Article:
The Department of Labor recently announced plans to substantially increase the number of ERISA compliance audits it conducts each year. This is the first in a series of Client Alerts that our firm will publish over the coming months to help our clients evaluate their compliance with ERISA and related federal mandates, including COBRA, PPACA and HIPAA.
This alert addresses one of the most misunderstood aspects of ERISA compliance – proper documentation and disclosure of health and welfare plans. While most employers have been careful to comply with ERISA’s plan documentation and disclosure requirements in connection with their retirement plans (i.e., pension, 401(k) and profit sharing plans), few have devoted the same level of attention to their health and welfare plans.
The Plan Document Requirement
Section 402 of ERISA provides that every employee welfare benefit plan must be established and maintained pursuant to a written plan document. Employee welfare benefit plans include medical, dental, vision, group term life insurance and disability insurance plans. The written plan document must identify the following:
- the named fiduciary who will have the authority to control and manage the operation and administration of the plan;
- the procedures for amending the plan;
- the basis on which payments are made to and from the plan;
- the procedure for establishing and carrying out the plan’s funding policy; and
- the allocation of responsibilities for the operation and administration of the plan.
Some employers incorrectly assume that the insurance policy, coverage certificate or coverage booklet they receive from their insurance carrier or third party administrator satisfies the plan document requirement. While these documents often include detailed descriptions of the benefits available under the plan, they rarely identify a named fiduciary or the procedures for amending the plan. These documents also typically fail to allocate responsibilities for the operation and administration of the plan between the employer and the insurance carrier / third party administrator.
The Summary Plan Description Requirement
In addition to the plan document requirement, ERISA also requires that every employee welfare benefit plan be described in a summary plan description (“SPD”) that provides plan participants with an accurate and comprehensive summary of the plan. In addition to describing important plan rules and the benefits available under the plan, ERISA requires that every SPD include the following information about the plan:
- the plan name;
- the name and address of the employer;
- the employer’s EIN;
- the name, address and telephone number of the plan administrator;
- a name and address for service of legal process;
- the plan number for annual reporting purposes;
- the plan year;
- information about plan trustees;
- a claims procedure;
- information about eligibility for plan participation; and
- a statement of ERISA rights.
ERISA also requires that additional information be provided to individuals who participate in group health plans, including information about COBRA continuation coverage and HIPAA preexisting condition exclusions.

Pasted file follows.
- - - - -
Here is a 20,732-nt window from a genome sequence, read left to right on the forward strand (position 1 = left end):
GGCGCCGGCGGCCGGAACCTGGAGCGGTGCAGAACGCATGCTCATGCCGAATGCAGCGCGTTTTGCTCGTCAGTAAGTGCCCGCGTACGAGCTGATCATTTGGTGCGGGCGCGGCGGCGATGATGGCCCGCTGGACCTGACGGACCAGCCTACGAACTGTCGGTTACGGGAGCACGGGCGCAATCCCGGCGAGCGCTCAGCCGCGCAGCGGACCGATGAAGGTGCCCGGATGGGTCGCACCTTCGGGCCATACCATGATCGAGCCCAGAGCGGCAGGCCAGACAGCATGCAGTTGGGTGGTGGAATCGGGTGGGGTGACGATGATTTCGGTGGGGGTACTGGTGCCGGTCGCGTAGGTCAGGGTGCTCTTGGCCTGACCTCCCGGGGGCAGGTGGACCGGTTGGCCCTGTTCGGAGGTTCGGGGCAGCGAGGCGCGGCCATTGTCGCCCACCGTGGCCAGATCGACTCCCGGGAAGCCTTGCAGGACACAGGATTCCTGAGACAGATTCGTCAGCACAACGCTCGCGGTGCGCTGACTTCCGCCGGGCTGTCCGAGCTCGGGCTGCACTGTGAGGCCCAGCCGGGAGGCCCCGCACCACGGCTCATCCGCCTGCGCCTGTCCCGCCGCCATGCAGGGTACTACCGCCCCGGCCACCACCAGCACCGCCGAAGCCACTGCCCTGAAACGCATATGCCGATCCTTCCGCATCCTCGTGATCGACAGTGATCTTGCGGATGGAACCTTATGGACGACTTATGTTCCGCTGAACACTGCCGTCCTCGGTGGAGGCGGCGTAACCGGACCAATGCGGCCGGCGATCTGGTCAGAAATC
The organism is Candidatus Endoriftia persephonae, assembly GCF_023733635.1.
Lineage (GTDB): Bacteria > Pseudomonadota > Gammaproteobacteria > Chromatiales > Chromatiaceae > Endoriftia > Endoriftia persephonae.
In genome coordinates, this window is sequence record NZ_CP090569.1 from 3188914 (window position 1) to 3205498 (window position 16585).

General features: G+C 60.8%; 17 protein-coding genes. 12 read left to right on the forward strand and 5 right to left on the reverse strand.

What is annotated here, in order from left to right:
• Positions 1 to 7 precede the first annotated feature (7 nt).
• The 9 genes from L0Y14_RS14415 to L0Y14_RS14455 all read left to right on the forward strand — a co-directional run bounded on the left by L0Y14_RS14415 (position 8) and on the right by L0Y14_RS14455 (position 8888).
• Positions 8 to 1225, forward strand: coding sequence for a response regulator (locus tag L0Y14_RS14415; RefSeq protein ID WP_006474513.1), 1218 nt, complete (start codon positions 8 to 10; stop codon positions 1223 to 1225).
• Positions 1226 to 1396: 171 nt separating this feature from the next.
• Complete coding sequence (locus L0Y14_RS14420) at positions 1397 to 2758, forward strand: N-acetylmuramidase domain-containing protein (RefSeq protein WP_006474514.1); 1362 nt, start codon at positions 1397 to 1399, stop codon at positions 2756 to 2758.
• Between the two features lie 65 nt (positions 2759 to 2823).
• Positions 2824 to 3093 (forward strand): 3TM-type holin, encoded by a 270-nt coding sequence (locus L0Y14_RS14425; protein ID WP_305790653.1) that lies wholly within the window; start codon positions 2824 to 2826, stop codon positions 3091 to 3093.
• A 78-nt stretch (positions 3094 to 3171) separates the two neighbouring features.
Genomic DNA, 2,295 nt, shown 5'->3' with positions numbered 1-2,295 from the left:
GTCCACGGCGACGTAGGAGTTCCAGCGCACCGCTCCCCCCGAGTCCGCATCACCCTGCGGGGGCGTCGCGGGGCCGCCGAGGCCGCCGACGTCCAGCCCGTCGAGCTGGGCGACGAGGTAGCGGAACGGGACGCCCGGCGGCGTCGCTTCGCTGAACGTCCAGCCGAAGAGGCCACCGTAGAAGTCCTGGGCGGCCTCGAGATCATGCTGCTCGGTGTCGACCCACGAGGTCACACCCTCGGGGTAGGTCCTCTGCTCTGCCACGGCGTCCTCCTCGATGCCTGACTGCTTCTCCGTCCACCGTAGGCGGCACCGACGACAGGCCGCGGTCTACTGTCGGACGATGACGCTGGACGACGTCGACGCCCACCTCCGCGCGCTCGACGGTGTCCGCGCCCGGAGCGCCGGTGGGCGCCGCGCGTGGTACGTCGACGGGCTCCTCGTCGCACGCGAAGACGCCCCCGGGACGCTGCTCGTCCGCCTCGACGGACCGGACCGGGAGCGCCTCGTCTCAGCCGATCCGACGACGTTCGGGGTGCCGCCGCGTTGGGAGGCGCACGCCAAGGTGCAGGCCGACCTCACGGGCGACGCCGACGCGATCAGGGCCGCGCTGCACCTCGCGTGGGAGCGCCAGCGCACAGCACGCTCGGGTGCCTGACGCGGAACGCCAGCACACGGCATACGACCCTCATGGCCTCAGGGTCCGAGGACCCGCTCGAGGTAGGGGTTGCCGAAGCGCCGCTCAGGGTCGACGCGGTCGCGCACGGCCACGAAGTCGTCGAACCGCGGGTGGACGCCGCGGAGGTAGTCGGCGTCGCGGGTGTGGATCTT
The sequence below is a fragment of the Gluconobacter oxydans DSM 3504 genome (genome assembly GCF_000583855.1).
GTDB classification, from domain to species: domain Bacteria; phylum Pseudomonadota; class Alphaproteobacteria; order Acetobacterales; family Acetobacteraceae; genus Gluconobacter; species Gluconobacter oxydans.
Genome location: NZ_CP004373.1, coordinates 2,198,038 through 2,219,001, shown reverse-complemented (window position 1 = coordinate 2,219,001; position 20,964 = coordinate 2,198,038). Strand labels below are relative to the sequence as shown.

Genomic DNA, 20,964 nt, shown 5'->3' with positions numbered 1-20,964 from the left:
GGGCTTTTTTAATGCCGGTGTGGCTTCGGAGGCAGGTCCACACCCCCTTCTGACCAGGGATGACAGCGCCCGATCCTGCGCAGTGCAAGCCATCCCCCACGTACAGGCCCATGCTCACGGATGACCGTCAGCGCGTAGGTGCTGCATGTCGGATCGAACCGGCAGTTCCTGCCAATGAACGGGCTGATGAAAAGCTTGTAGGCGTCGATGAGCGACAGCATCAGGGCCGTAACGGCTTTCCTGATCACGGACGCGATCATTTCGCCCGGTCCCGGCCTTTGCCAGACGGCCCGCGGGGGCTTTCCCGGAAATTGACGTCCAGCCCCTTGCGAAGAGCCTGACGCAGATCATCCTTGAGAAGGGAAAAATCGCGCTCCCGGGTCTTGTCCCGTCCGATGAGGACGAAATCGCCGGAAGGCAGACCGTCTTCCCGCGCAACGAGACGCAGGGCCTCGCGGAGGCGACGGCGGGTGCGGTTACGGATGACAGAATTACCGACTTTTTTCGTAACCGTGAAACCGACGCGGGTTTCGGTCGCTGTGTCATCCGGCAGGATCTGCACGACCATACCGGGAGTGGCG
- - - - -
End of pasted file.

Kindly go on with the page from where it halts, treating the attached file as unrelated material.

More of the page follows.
The importance of preparing an SPD that complies with ERISA cannot be overstated. Not only does the Department of Labor describe the SPD as “the primary vehicle for informing participants and beneficiaries about their rights and benefits,” employers are also legally obligated to provide each plan participant with a copy of the SPD, free of charge. Failure to provide a plan participant with a copy of the SPD within 30 days of the date the participant requests a copy can result in a $110/per day penalty.
The Wrap Document - a Simple and Cost-Effective Solution
While large employers may have the resources to prepare customized plan documents and SPDs for each of the employee welfare benefit plans they offer, most employers lack the time, money and expertise necessary to prepare these documents and keep them up to date in this changing regulatory landscape. A simple and cost-effective solution to this problem is the wrap document.
A wrap document is a relatively simple document that incorporates (i.e., wraps itself around) the applicable insurance policy, coverage certificate or plan booklet. The benefits available under the plan continue to be governed by the applicable insurance policy, coverage certificate or plan booklet, while the wrap document simply supplements that governing document with the information necessary to comply with ERISA. In effect, a wrap document fills in the gaps left by insurance carriers and third party administrators without changing the benefits available under the plan.
In addition to easing compliance with ERISA’s plan document and SPD requirements, wrap documents can also be used by an employer to consolidate employee welfare benefits plans into a single plan (commonly referred to as an “umbrella” or “mega-wrap” plan). Consolidating employee welfare benefit plans into a single plan can reduce the costs associated with filing multiple annual reports, distributing multiple summary annual reports (“SARs”) and amending multiple plans in response to legislative or regulatory changes.